First suspect in Bali bombings faces death penalty
BALI, Indonesia -- The first suspect in last year's deadly nightclub bombings went on trial today, a case seen as a test of Indonesia's willingness to crack down on radical Islamic groups in the world's largest Muslim nation.
Amrozi bin Nurhasyim arrived at the court in a convoy of police cars. He said nothing as he entered the courtroom, surrounded by hundreds of armed officers and reporters.
Nurhazyim, a 40-year-old mechanic, was accused of buying the minivan and materials used to make the bombs that ripped through two crowded nightclubs in the heart of the island's tourist district on Oct. 12, 2002. Most of the 202 people killed were foreigners.
A prosecutor read the indictment that charges Amrozi with planning and carrying out an act of terrorism that caused "massive casualties." Dressed in brown shirt and slacks, Amrozi faced the three-judge panel and gave a series of single-word answers to questions from the judge about his age, religion and whether he had a criminal record.
The trial, which was being held amid tight security, was televised and was expected to last several months.
Amrozi and 32 other suspects could be sentenced to death if they are convicted under new anti-terror laws enacted after the near-simultaneous explosions -- the deadliest terrorist attacks since the Sept. 11, 2001, attacks against the United States.
Australian Natalie Grezl Juniardi, whose husband, John, was among those killed at the Sari Club, said she hoped for ultimate justice.
"I think they should die," she said. "I just wish they would hurry up and do it."
The predominantly Hindu resort island of Bali had previously enjoyed a reputation for peace and tranquility, an exception in a vast archipelago nation wracked for years by ethnic and separatist violence.
The sites of the bombings are now two razed lots. Condolence wreaths have been placed there next to traditional Balinese offerings of rice and dried flowers.
The suspects allegedly worked for Jemaah Islamiyah, an al-Qaida linked regional Islamic group, which is headed by radical cleric Abu Bakar Bashir and wants to establish an Islamic state in Southeast Asia. The group also has been blamed for thwarted attacks on the U.S. and Australian embassies in Singapore and other terrorist acts in the Philippines and in other parts of the region.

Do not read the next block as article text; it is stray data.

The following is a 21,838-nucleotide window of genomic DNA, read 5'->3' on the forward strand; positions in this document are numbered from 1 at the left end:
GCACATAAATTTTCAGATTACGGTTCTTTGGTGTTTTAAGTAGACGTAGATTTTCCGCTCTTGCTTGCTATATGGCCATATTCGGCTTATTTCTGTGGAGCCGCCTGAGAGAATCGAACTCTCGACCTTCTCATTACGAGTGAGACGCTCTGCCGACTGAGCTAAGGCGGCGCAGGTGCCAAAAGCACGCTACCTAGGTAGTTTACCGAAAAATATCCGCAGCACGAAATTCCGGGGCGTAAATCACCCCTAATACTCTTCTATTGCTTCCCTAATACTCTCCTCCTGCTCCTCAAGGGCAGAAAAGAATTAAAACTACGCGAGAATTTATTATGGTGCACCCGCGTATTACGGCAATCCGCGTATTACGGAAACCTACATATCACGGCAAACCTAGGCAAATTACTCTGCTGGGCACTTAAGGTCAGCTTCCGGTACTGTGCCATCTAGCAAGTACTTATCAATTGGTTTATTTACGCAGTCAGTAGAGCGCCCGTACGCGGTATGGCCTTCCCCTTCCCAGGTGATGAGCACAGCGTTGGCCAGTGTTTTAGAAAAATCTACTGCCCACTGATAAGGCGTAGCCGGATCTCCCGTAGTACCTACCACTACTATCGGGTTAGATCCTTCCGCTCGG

Several suspects reportedly have confessed to their role in the blasts and said they carried out the operation to avenge the deaths of Muslims elsewhere in the world.
In a public interrogation soon after his Nov. 5 arrest on Bali, Amrozi told Indonesian police he was "delighted" by the carnage of the blasts. Television footage of him laughing and smiling with officers during the interrogation sparked outrage in Australia, home to 88 of the victims.
Amrozi, along with two brothers who are also suspects in the bomb blasts, is from the central Indonesian village of Tenggulun. Relatives and friends have described Amrozi as a devout Muslim who prays regularly, hates Americans and includes Bashir among his friends.
The trials are seen by foreign governments as a test of the Indonesian court system's ability to deliver justice and the government's willingness to crack down further on radical Islamic groups that have been on the rise in Indonesia.
In the wake of Sept. 11, the nation of 210 million had been widely criticized for failing to act on repeated warnings that Islamic terrorists were infiltrating its porous borders and establishing a base of operations.
Foreign governments slapped travel warnings on Indonesia and tourist arrivals dropped by 80 percent after the attacks in Bali. The tourism industry began to slowly recover this year, but the Iraq war and SARS epidemic have put the brakes on a full rebound.
The Bali bombings served as a tragic wake-up call, forcing the country to reconsider its treatment of Islamic radicals and recognize that the country was filled with hundreds of people who were willing to use violence to take down its secular government.
Police -- who investigated the bombings along with their Australian counterparts -- say they have a strong case, including testimony from 102 witnesses and receipts for the explosive materials and the chassis of the minivan used in the attack.
"We are certain the charges will be proven," said Sudidyo, a spokesman for the Bali Prosecutor's Office.
Even though she lives in Bali, Grezl Juniardi said will not attend any of the trials. She says she has already been through enough, searching for her husband over six weeks and then burying his ashes at sea. Ten weeks ago, she gave birth to the couple's second child.
Still, she says she won't leave Bali and will keep the doors of her husband's surf shop open.
"Now I am left to do everything, earn money and take care of the children," she said. "It's really hard."